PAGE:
Boston matrix analysis

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Boston matrix analysis

  1. 1. Boston Matrix Analysis
  2. 2. BUSINESS PORTFOLIO ANALYSIS • Is a collection business and products that make-up the company. The best business portfolio is one that fits the company’s strengths and helps exploit the most attractive opportunities. • Is an organizational strategy formulation technique based on the philosophy that the organization should develops strategy much as they handle investments portfolios. • Just as sound financial and unsound ones discarded. • Sound organizational activities should be emphasized and unsound ones deemphasized.
  3. 3. Most popular business portfolios • BCG Growth-Share Matrix • The GE Multifactor Portfolio Matrix by General electric Company and McKinsey • Matsushita Strategy Matrix • Road mapping • Purpose: “Enable strategic planners to select the optimal strategies for the individual products whilst achieving overall firm objectives” (Mcnamee, 1985)
  4. 4. Examples of Portfolios Virgin: trans, planes, cola, music store Proctor & Gamble: Detergent, nappies Unilever: ice cream, tea, spreads Gillette: batteries, shaving products
  5. 5. PRODUCT PORTFOLIO ANALYSIS • Matrix produced by Boston Consulting Group (BCG ) • Box model relationship between a division or product’s current or future revenue potential and the appropriate management stance. • The matrix chart symptoms into a diagnosis so that an effective cure or management behavior can be adopted. • Derivatives have been developed that are more qualitative and more geared to developing interpretation of the choice to be made. – Matrix classified division or products according to their present market share and future growth of the market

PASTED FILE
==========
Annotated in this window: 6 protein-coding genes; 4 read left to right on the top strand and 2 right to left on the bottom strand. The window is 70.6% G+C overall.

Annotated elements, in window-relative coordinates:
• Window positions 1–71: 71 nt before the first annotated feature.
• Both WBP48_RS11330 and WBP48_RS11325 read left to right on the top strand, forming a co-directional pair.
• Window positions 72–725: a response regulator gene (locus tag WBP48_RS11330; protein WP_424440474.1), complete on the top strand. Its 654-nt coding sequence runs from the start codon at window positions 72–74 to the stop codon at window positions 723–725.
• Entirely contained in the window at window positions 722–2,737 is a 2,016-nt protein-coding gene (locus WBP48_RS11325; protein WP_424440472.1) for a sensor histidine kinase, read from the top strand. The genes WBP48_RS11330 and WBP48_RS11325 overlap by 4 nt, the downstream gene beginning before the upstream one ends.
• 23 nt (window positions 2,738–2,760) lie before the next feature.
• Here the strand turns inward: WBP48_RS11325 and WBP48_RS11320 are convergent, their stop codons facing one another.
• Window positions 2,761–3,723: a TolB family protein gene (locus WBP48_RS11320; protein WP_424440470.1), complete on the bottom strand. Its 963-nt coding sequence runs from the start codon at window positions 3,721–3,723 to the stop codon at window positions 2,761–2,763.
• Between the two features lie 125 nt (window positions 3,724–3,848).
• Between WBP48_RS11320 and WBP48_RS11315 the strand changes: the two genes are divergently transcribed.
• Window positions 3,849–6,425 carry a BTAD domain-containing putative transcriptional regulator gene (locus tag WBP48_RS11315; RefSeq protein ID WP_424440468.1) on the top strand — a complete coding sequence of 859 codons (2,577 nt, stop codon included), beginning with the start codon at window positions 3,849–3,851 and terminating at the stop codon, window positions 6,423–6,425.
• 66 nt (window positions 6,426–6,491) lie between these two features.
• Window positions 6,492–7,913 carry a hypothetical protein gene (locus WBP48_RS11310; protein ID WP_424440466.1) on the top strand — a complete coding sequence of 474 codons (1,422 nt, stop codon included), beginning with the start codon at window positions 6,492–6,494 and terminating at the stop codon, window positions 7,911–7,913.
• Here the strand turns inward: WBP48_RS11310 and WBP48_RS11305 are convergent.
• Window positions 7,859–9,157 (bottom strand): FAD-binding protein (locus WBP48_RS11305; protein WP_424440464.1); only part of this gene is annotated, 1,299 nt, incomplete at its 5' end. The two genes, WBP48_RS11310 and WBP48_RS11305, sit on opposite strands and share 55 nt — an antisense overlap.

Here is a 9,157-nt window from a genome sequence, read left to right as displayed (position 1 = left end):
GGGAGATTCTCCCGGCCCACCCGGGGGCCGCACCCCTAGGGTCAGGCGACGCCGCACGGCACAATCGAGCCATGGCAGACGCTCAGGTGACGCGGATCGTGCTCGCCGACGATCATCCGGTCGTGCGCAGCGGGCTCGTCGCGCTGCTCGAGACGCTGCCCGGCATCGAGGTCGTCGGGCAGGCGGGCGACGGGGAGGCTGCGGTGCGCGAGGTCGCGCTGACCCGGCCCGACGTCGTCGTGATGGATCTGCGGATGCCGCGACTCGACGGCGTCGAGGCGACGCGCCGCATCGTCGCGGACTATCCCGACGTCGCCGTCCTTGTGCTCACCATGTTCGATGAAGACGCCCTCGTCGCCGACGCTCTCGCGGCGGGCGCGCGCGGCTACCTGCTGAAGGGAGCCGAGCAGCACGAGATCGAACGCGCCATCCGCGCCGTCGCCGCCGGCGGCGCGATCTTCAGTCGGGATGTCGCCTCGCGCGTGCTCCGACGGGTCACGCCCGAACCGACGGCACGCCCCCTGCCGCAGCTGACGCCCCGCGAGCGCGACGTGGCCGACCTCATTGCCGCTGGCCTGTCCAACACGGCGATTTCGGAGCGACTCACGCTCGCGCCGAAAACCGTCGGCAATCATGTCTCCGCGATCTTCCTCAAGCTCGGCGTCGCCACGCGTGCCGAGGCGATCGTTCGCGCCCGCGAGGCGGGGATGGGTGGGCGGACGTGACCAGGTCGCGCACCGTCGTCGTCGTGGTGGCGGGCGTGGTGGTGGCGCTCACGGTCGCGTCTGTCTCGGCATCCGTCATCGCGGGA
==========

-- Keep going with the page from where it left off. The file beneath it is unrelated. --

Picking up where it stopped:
6. 6. Cont. • A successful product which last from emergent to mature market goes clockwise around the matrix • The intention of BCG matrix is to distinguish between the cash generators and cash consumers. • The matrix can be used to recommend an outline strategy to follow. • Conclusion: Milk the cows, divest the dogs, invest the stars and examine the question marks
  7. 7. Portfolio analysis “the strategic units that make-up the company and attempts to evaluate the current effectiveness and vulnerabilities” (McDonald et al, 1992) • How much of our time and money should we spend on our best products to ensure that they continue to be successful? • How much of our time and money should we spend developing new costly products, most of which will never be successful?
  8. 8. BCG Positions Throughout the Product Lifecycle
  9. 9. Example of products portfolio
  10. 10. BCG Matrix
  11. 11. What is a Cash Cow? • Products/divisions in this segment are those the current high income earners for organization. • They expected to provide the major part of current profits and form the major source of funding for future developments. • However, Cash Cows are relatively short-term so they are not expected to provide significant future revenues. • For business areas and products in this segment, the organization should look to adopt measures, including the use of IS, to increase the profit, extend the life time or shift the division or product into the Star segment. These are the well-established products in mature markets.